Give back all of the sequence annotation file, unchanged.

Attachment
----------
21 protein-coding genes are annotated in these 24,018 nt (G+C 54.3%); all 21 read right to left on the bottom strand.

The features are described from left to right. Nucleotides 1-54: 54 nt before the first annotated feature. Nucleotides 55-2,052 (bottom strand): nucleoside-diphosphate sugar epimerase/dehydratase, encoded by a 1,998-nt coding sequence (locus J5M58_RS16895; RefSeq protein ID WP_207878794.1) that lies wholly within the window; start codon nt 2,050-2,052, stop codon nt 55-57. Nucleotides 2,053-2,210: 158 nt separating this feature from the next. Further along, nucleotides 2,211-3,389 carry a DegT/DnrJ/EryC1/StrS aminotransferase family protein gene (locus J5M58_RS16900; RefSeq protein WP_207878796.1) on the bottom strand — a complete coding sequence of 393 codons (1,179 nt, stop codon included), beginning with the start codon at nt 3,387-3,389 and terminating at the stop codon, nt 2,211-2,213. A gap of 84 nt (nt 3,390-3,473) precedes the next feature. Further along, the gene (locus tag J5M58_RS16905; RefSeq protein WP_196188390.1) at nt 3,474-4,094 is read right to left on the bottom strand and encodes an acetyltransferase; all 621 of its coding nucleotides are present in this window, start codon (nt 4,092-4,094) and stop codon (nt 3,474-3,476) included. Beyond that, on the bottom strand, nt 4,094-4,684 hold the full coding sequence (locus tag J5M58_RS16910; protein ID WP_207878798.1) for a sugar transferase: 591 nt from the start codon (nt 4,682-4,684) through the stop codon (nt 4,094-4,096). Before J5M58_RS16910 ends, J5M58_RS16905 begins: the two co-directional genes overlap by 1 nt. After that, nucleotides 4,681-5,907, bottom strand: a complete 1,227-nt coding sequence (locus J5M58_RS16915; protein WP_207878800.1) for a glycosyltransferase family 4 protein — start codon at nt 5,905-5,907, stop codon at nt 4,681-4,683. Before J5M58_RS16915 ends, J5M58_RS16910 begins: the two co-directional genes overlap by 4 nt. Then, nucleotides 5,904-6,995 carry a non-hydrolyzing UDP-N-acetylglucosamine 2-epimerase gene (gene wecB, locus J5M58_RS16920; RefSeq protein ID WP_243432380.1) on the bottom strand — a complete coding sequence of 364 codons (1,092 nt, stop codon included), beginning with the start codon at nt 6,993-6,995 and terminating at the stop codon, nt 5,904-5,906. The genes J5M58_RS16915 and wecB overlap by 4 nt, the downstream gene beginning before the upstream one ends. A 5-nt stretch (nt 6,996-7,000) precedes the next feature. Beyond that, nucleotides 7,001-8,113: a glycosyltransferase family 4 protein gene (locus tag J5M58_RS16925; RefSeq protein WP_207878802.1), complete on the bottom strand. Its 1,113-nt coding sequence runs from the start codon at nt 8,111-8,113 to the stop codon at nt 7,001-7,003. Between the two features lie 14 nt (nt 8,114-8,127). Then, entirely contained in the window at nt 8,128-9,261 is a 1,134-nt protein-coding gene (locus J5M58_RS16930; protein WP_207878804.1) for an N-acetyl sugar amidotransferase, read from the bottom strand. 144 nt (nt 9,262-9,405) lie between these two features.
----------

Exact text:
21 protein-coding genes are annotated in these 24,018 nt (G+C 54.3%); all 21 read right to left on the bottom strand.

The features are described from left to right. Nucleotides 1-54: 54 nt before the first annotated feature. Nucleotides 55-2,052 (bottom strand): nucleoside-diphosphate sugar epimerase/dehydratase, encoded by a 1,998-nt coding sequence (locus J5M58_RS16895; RefSeq protein ID WP_207878794.1) that lies wholly within the window; start codon nt 2,050-2,052, stop codon nt 55-57. Nucleotides 2,053-2,210: 158 nt separating this feature from the next. Further along, nucleotides 2,211-3,389 carry a DegT/DnrJ/EryC1/StrS aminotransferase family protein gene (locus J5M58_RS16900; RefSeq protein WP_207878796.1) on the bottom strand — a complete coding sequence of 393 codons (1,179 nt, stop codon included), beginning with the start codon at nt 3,387-3,389 and terminating at the stop codon, nt 2,211-2,213. A gap of 84 nt (nt 3,390-3,473) precedes the next feature. Further along, the gene (locus tag J5M58_RS16905; RefSeq protein WP_196188390.1) at nt 3,474-4,094 is read right to left on the bottom strand and encodes an acetyltransferase; all 621 of its coding nucleotides are present in this window, start codon (nt 4,092-4,094) and stop codon (nt 3,474-3,476) included. Beyond that, on the bottom strand, nt 4,094-4,684 hold the full coding sequence (locus tag J5M58_RS16910; protein ID WP_207878798.1) for a sugar transferase: 591 nt from the start codon (nt 4,682-4,684) through the stop codon (nt 4,094-4,096). Before J5M58_RS16910 ends, J5M58_RS16905 begins: the two co-directional genes overlap by 1 nt. After that, nucleotides 4,681-5,907, bottom strand: a complete 1,227-nt coding sequence (locus J5M58_RS16915; protein WP_207878800.1) for a glycosyltransferase family 4 protein — start codon at nt 5,905-5,907, stop codon at nt 4,681-4,683. Before J5M58_RS16915 ends, J5M58_RS16910 begins: the two co-directional genes overlap by 4 nt. Then, nucleotides 5,904-6,995 carry a non-hydrolyzing UDP-N-acetylglucosamine 2-epimerase gene (gene wecB, locus J5M58_RS16920; RefSeq protein ID WP_243432380.1) on the bottom strand — a complete coding sequence of 364 codons (1,092 nt, stop codon included), beginning with the start codon at nt 6,993-6,995 and terminating at the stop codon, nt 5,904-5,906. The genes J5M58_RS16915 and wecB overlap by 4 nt, the downstream gene beginning before the upstream one ends. A 5-nt stretch (nt 6,996-7,000) precedes the next feature. Beyond that, nucleotides 7,001-8,113: a glycosyltransferase family 4 protein gene (locus tag J5M58_RS16925; RefSeq protein WP_207878802.1), complete on the bottom strand. Its 1,113-nt coding sequence runs from the start codon at nt 8,111-8,113 to the stop codon at nt 7,001-7,003. Between the two features lie 14 nt (nt 8,114-8,127). Then, entirely contained in the window at nt 8,128-9,261 is a 1,134-nt protein-coding gene (locus J5M58_RS16930; protein WP_207878804.1) for an N-acetyl sugar amidotransferase, read from the bottom strand. 144 nt (nt 9,262-9,405) lie between these two features.